The ‘Archaeological Legacy of the Canary Islands’ is preserved on a website

Interior of the Cave of the Stars.  Gran canaria

Interior of the Cave of the Stars. Gran canaria
Tarek ode

The project ‘The Archaeological Legacy of the Canary Islands‘supposes a tour of the Aboriginal past of the Archipelago. Via unpublished, high-quality photographs jTogether with the narrative of the prestigious archaeologist and winner of the 2011 Canary Islands Award, it gives visibility to the rocky past of the islands. It is a digital dissemination initiative that had the support of the Government’s Culture and Cultural Heritage area, through a call for the selection of proposals for new formats that would promote creativity and dissemination in 2020, and which is now shown .

The page on the Archaeological Legacy of the Canary Islands, with texts by the Dr. in Archeology and professor at the University of La Laguna Antonio Tejera and photographs of Tarek ode, is a digital and informative space that aims to reach the general public of a didactic and visual form. It contains different chapters that summarize all the knowledge about Aboriginal economy, housing, political organization, society, religion, cultural components, rock manifestations and idols. Next, each island has a section in which the most spectacular and important archaeological sites of each of them are exposed, places where our ancestors performed their rituals, with stone engravings or paintings, or lived in caves or cabins.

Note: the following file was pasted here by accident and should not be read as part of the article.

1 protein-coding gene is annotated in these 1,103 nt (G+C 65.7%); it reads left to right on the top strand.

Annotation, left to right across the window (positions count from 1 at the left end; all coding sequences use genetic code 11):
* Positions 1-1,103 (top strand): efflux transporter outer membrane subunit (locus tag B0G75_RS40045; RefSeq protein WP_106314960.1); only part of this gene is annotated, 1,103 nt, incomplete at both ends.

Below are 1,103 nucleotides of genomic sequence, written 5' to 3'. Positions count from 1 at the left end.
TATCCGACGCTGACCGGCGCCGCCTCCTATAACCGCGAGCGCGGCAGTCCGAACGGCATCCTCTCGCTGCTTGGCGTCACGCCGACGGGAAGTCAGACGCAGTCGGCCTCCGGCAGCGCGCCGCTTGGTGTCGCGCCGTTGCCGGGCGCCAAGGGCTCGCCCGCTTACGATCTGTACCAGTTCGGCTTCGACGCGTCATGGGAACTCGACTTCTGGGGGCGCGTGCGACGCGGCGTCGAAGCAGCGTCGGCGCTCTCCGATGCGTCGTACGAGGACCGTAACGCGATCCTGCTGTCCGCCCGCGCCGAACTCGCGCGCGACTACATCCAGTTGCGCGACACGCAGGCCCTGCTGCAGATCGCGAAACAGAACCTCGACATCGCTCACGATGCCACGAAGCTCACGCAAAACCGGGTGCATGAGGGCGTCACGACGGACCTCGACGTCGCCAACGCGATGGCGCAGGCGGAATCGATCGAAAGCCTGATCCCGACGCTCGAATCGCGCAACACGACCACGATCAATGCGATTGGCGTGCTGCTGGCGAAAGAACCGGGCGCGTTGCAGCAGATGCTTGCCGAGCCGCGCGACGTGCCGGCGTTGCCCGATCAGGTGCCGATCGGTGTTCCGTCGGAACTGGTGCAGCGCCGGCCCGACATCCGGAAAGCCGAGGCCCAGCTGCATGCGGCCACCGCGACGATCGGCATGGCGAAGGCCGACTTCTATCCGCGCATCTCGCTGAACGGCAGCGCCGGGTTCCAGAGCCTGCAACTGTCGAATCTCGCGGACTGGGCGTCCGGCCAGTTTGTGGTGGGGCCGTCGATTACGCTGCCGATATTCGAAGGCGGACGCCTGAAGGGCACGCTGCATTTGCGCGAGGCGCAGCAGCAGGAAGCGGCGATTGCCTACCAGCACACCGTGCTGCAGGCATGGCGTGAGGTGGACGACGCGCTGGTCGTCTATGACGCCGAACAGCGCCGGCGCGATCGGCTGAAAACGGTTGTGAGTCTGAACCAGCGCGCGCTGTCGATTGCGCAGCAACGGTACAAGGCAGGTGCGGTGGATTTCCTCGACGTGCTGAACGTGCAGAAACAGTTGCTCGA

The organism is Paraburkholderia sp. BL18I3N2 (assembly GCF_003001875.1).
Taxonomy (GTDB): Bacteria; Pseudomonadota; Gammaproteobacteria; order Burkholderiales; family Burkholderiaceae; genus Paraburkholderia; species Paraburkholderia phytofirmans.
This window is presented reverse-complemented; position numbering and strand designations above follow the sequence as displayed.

In this sense, the digital tool ( compiles a detailed study of each station or rock site of those selected by each island. In Tenerife the soliform of Masca, Aripe, the checkerboards of San Miguel, the Funerary Cave of San Miguel and Ifara were chosen. Gran Canaria, Roque Bentaiga, Cenobio de Valerón, Majada Alta, La Cueva Pintada, Cuatro Puertas, Cuevas del Rey, Risco Caído and Cañada de los Gatos. In La Palma, La Zarza, La Fajana, El Verde, Roque Teneguía, El Corchete and Las Lajitas. In La Gomera, the Roque de María Pía, Toscas del Guirre, Ancón de Guanchipe and the Aras de Sacrificio (Lomo Piquillo). In El Hierro, El Julan, Montaña Quemada, Los Saltos de la Restinga and the Cazoletas de Gorona del Viento. In Lanzarote, Tenésera, Montaña Guatisea, Peña del Letrero, Cueva Palomas, the town and the burial mounds of Zonzamas and the Casa Honda de Testeina. Finally, in Fuerteventura, Montaña Blanca de Arriba, Tindaya, Barranco de Cavadero, Valle de la Cueva and La Muley.

Regarding the images, given the great diversity of cave elements that exist in each site, the most important thing has been captured, looking for the beauty of the images that relate the engravings or places of settlement with the environment. This is because the ancient canaries did not do anything at random, each aboriginal sign is interrelated with the environment, seasons of the year, crops, livestock, etc.

It should be noted that the photographic archive includes images of phenomena never photographed, such as the 4-Door solstice, the Bentayga equinox and the Risco Caído light phenomenon entering and marking the cups with the dome of Cave 6. In addition, With this work, practically inaccessible places such as Cueva de Las Estrellas in Gran Canaria have been reached, thus obtaining the first quality images of it.

This project aims to take a further step in terms of visual knowledge of our archeology integrated into the environment while being a fundamental didactic, artistic, scientific and educational tool for future generations.


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